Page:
- Coqueluchoid cough: It is similar to quintosa but it is not productive, it is less intense and less lasting and it appears in mediastinal syndromes due to compression of the vagus due to tumors or inflammatory processes that involve the vagus.
- Hoarse or doggy cough: It is intense and severe, similar to a dog's bark. It is typical of tracheitis and is accompanied by a sensation of retrosternal injury or wound.
- Aphonic cough: It is characterized by being low-pitched and due to inflammatory or neoplastic or destructive lesions of the vocal cords.
- Bitonal cough: It is a cough with two tones of sounds and accompanied by a bitonal voice, due to paralysis of a vocal cord, more frequently the left, caused by aneurysms of the aortic arch, mediastinal or lung tumors that compromise the recurrent nerve.
According to the evolution over time, cough has been arbitrarily divided into acute and chronic (categories that are not mutually exclusive), depending on whether it lasts less or more than 3 weeks, for the purposes of its best study and treatment. However, some authors, as already mentioned initially, set a limit of 8 weeks to start talking about chronic cough because they consider that acute infectious processes of the upper respiratory tract can produce cough during that period of time.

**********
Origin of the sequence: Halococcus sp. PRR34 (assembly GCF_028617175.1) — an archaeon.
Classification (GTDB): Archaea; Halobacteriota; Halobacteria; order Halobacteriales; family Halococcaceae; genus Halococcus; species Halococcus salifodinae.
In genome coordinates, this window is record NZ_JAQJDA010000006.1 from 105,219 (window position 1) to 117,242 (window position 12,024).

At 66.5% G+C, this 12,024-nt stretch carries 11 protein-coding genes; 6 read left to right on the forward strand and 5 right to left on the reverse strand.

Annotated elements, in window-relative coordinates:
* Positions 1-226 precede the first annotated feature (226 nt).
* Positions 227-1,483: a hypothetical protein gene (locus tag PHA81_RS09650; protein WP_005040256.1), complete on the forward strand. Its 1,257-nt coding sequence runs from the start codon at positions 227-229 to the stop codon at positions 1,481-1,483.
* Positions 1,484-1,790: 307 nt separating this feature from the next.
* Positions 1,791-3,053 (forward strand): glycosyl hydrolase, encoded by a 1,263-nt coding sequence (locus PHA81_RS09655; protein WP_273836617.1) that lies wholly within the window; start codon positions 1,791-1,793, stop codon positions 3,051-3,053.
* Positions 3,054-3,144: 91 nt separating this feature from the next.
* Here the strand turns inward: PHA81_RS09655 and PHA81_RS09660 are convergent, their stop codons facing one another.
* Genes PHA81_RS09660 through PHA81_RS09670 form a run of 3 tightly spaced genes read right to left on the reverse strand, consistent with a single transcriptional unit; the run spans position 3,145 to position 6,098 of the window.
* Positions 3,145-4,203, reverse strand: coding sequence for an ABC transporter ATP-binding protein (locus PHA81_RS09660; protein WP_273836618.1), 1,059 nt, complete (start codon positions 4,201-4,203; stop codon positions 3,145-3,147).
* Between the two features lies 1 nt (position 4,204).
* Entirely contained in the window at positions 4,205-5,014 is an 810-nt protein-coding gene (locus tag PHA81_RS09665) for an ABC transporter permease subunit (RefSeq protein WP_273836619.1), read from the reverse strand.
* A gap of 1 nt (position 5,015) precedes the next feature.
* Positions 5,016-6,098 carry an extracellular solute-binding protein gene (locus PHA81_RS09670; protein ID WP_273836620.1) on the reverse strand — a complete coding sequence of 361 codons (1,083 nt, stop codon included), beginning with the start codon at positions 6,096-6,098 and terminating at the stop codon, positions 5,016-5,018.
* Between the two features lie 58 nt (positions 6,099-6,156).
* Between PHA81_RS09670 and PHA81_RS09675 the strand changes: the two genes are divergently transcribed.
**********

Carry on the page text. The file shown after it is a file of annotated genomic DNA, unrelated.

Most frequent causes of acute cough: Although innumerable, some of the most frequent are:
- Common cold
- Acute trachebronchitis
- Bronchial asthma
- Irritative or allergic
- Allergic rhinitis
- Inhalation of toxic fumes or gases